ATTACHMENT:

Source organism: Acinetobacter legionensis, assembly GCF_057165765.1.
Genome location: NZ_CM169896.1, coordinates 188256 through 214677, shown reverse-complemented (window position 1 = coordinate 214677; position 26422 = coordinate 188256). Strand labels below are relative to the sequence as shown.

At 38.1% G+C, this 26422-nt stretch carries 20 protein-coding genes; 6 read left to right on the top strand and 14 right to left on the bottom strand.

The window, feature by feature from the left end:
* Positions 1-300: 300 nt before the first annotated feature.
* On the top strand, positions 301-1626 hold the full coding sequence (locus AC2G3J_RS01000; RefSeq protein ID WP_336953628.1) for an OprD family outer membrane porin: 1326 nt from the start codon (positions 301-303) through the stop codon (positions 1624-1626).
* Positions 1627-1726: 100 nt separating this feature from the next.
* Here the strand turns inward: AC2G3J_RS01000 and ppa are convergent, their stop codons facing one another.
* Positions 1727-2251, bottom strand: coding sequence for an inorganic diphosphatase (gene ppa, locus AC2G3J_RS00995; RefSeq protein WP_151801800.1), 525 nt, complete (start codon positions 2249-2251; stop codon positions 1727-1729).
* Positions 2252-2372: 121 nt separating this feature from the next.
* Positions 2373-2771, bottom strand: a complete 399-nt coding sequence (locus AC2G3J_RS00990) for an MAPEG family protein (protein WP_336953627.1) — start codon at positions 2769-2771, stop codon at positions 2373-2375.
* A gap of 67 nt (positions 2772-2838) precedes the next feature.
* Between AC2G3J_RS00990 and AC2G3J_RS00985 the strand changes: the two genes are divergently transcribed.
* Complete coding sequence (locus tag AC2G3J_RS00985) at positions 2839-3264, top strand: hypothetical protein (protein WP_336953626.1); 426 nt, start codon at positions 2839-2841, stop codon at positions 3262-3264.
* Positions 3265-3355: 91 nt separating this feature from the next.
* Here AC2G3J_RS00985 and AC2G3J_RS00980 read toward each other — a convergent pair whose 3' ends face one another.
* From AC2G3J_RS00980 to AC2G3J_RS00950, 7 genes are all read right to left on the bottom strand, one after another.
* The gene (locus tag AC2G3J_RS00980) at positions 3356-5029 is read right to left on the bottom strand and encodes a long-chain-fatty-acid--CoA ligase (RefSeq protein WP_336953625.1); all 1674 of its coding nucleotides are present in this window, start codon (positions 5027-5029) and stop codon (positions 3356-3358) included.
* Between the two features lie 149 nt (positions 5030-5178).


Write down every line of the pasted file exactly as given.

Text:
Source organism: Acinetobacter legionensis, assembly GCF_057165765.1.
Genome location: NZ_CM169896.1, coordinates 188256 through 214677, shown reverse-complemented (window position 1 = coordinate 214677; position 26422 = coordinate 188256). Strand labels below are relative to the sequence as shown.

At 38.1% G+C, this 26422-nt stretch carries 20 protein-coding genes; 6 read left to right on the top strand and 14 right to left on the bottom strand.

The window, feature by feature from the left end:
* Positions 1-300: 300 nt before the first annotated feature.
* On the top strand, positions 301-1626 hold the full coding sequence (locus AC2G3J_RS01000; RefSeq protein ID WP_336953628.1) for an OprD family outer membrane porin: 1326 nt from the start codon (positions 301-303) through the stop codon (positions 1624-1626).
* Positions 1627-1726: 100 nt separating this feature from the next.
* Here the strand turns inward: AC2G3J_RS01000 and ppa are convergent, their stop codons facing one another.
* Positions 1727-2251, bottom strand: coding sequence for an inorganic diphosphatase (gene ppa, locus AC2G3J_RS00995; RefSeq protein WP_151801800.1), 525 nt, complete (start codon positions 2249-2251; stop codon positions 1727-1729).
* Positions 2252-2372: 121 nt separating this feature from the next.
* Positions 2373-2771, bottom strand: a complete 399-nt coding sequence (locus AC2G3J_RS00990) for an MAPEG family protein (protein WP_336953627.1) — start codon at positions 2769-2771, stop codon at positions 2373-2375.
* A gap of 67 nt (positions 2772-2838) precedes the next feature.
* Between AC2G3J_RS00990 and AC2G3J_RS00985 the strand changes: the two genes are divergently transcribed.
* Complete coding sequence (locus tag AC2G3J_RS00985) at positions 2839-3264, top strand: hypothetical protein (protein WP_336953626.1); 426 nt, start codon at positions 2839-2841, stop codon at positions 3262-3264.
* Positions 3265-3355: 91 nt separating this feature from the next.
* Here AC2G3J_RS00985 and AC2G3J_RS00980 read toward each other — a convergent pair whose 3' ends face one another.
* From AC2G3J_RS00980 to AC2G3J_RS00950, 7 genes are all read right to left on the bottom strand, one after another.
* The gene (locus tag AC2G3J_RS00980) at positions 3356-5029 is read right to left on the bottom strand and encodes a long-chain-fatty-acid--CoA ligase (RefSeq protein WP_336953625.1); all 1674 of its coding nucleotides are present in this window, start codon (positions 5027-5029) and stop codon (positions 3356-3358) included.
* Between the two features lie 149 nt (positions 5030-5178).